Why Didn't Abraham Protest On Behalf of His Children?
He had no problem demanding justice for Sodom. Why not Ishmael and Isaac?
This is the Monday essay from Life is a Sacred Text— the newsletter from Rabbi Danya Ruttenberg, which you can read about here.
TW: Child Abuse
Last week we saw Sarah’s demand that Hagar and Ishmael get sent away. But where was Abraham in all of this?
Today we’ll look more closely at his role--and at his (in)famous other parenting choice, the binding of Isaac, and about how our family legacies can shape us in ways we don’t always realize in the moment.
To backtrack for a moment: As we saw last week, Sarah had decided that she wanted Hagar and Ishmael out of the household. The Torah tells us that Abraham did not think highly of this plan:
”the thing was very bad in his eyes,”
Genesis 21:11 tells us. Mind you, he doesn’t say anything, but he sees that it’s a horrific idea.
But the character of God tells Abraham to heed Sarah nonetheless. And Abraham, at least insofar as the text records for us, is silent. Where is the man who bravely confronted the Holy One a few short chapters earlier and demanded compassion for the vulnerable?
That Abraham is nowhere to be found.
Rather, the next verse tells us that he indeed sent away his elder son and the boy's mother, exactly as instructed, without a word.
Abraham woke early the next morning, took some bread and a skin of water, and gave them to Hagar. He placed them over her shoulder, together with the child, and sent her away. (Genesis 21:14)
He doesn’t appear to comment on the matter at all. Or even to tell his own son goodbye.
In the next chapter, the character of God makes another demand:
"Take your son, your favored one, Isaac, who you love... and offer him as a burnt offering." (Genesis 22:2)
Here, too, Abraham meets God with silence and obedience; the verse following tells us, simply, that he saddled his donkey, took his servants and his son, split the wood for this burnt offering and set out for the place that God had designated.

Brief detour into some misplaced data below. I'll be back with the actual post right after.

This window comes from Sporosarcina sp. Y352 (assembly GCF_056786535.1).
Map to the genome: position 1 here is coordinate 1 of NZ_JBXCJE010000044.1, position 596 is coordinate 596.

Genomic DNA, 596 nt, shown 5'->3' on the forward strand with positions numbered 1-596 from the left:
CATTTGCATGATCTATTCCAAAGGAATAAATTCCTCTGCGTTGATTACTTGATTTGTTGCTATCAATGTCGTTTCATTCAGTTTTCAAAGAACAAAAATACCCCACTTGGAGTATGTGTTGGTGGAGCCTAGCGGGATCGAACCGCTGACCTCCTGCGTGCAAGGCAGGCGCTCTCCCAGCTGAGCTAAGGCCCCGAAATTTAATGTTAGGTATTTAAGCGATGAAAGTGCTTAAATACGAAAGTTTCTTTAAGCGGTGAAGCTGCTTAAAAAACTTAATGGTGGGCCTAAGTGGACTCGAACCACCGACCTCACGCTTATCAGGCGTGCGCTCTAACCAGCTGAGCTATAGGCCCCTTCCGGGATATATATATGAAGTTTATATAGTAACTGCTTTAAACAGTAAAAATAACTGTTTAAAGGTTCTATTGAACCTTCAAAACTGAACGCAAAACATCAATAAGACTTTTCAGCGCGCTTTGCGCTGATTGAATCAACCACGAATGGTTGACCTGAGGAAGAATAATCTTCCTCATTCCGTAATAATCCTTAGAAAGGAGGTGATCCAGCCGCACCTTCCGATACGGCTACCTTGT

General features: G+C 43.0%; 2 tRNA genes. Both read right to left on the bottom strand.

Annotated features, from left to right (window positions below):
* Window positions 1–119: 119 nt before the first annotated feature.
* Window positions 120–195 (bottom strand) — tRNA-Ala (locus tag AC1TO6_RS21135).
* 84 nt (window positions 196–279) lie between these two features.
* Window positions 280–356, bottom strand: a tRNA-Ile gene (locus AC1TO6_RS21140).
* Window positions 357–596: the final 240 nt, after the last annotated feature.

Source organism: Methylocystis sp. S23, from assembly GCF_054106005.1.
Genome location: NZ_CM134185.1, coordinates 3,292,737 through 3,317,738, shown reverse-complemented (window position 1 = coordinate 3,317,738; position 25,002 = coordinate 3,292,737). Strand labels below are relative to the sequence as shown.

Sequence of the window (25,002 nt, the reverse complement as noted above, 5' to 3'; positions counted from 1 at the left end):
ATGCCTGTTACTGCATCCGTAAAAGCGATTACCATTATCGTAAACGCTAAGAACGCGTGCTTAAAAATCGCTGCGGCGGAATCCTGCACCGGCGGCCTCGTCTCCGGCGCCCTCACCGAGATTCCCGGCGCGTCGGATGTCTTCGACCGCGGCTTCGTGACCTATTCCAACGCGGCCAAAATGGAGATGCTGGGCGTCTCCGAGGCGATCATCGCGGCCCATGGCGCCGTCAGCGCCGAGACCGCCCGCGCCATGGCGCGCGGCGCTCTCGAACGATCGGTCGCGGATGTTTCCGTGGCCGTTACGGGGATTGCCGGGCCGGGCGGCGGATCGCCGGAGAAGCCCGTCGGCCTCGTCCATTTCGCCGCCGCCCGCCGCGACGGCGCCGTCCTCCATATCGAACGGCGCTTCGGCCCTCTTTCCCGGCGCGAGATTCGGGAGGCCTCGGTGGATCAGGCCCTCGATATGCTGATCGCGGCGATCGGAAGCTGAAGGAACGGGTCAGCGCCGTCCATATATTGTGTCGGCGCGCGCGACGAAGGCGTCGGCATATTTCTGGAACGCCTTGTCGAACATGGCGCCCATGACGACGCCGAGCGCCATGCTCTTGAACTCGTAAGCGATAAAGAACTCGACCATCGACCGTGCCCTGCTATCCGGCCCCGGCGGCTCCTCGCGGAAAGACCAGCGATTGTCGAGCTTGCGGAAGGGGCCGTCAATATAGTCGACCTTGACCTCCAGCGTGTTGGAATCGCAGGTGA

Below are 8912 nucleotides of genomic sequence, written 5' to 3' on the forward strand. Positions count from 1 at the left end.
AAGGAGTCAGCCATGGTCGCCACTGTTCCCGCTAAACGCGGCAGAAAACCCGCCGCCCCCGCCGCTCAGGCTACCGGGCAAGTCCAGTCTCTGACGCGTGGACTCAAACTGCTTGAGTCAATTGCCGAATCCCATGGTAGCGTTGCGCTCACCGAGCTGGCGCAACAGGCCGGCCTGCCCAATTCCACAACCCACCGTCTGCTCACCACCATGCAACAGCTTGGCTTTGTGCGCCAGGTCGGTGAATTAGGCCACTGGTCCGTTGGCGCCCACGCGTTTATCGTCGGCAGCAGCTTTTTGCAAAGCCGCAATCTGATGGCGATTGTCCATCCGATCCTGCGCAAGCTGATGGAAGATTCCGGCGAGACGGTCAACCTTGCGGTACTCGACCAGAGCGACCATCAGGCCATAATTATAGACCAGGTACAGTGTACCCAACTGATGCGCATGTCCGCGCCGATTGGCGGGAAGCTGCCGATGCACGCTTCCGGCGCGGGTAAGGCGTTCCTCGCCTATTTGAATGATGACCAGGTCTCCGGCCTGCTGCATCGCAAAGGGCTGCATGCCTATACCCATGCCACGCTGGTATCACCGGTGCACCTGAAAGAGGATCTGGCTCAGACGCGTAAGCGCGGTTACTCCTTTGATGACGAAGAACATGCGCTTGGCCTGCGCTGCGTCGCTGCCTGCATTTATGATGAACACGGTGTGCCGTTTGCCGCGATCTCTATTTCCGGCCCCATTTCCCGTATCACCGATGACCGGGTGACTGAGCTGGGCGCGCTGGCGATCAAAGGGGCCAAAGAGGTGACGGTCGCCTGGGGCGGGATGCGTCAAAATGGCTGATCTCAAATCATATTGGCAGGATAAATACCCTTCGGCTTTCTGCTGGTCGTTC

It’s a perplexing demand, one that has troubled readers for many centuries. Some read it as what will ultimately be the setup for a polemic against child sacrifice, others as about the necessity of taking a leap of faith. We might wonder if it might be divine punishment for Abraham’s complicity and Sarah’s heartlessness with regards to Hagar and Ishmael, or a test to see if Abraham is, in a second situation, able to prioritize a son’s well-being over everything else. (If it is, he failed it.)
Met with the chance to bring mercy into justice for the people of Sodom, Abraham is a prophet, offering a clarion call on behalf of the people.
Met with the chance to demand even simple justice for for his own children, and he is speechless, inert.
Isaac is saved not by the intercession of his father on his behalf, but by a literal deus ex machina—a call from the heavens not to harm his child, and the convenient appearance of a ram in the thicket to be sacrificed in Isaac’s stead.
What is the reason for Abraham’s shocking silence? Why is he willing to challenge God on behalf of strangers but, when his own children are at stake, he—already knowing that he can stand up to the divine with success—simply rolls over and complies? Why does this brave prophet suddenly shut up and do exactly as he's told?
Where is the demand for mercy on behalf of Isaac and Ishmael?
The answer, I think, goes back to Abraham’s own father, Terach. We recall the legend (Genesis Rabbah 38:11) in which Abraham was thrown by his father into a fiery furnace, to be burned alive, surviving only through divine intervention.
This is the abusive model of parenting that Abraham learned—children are disposable, not to be protected. A child who behaves in a way the parent does not like is not engaged, corrected, or taught. Justice and mercy don't apply to them. As such, their death may be inevitable.
Even when Abraham set out for a new life, to the Promised Land, he couldn't fully extract himself from the deep, primal patterns he had learned as a child. He doesn't have a model of fathering that involves love, caring or compassion, and so when asked to behave without mercy to his own sons, he doesn't comprehend that things could go a different way.
In a way, this is true for us all--even when we smash the idols of our youth, in many ways we wind up unconsciously engaging in old patterns and behaviors nonetheless. There are so many ways that pain gets passed on down the generations, so many ways that our own buttons get installed.
And even if there isn’t some defining challenge or issue that a person can point to as formative, there are still legacies—the particular psychic mold of your family tree, the norms of the culture in which your parents and grandparents were raised, the ways in which that one thing that happened three generations back continues to imprint your family’s emotional map.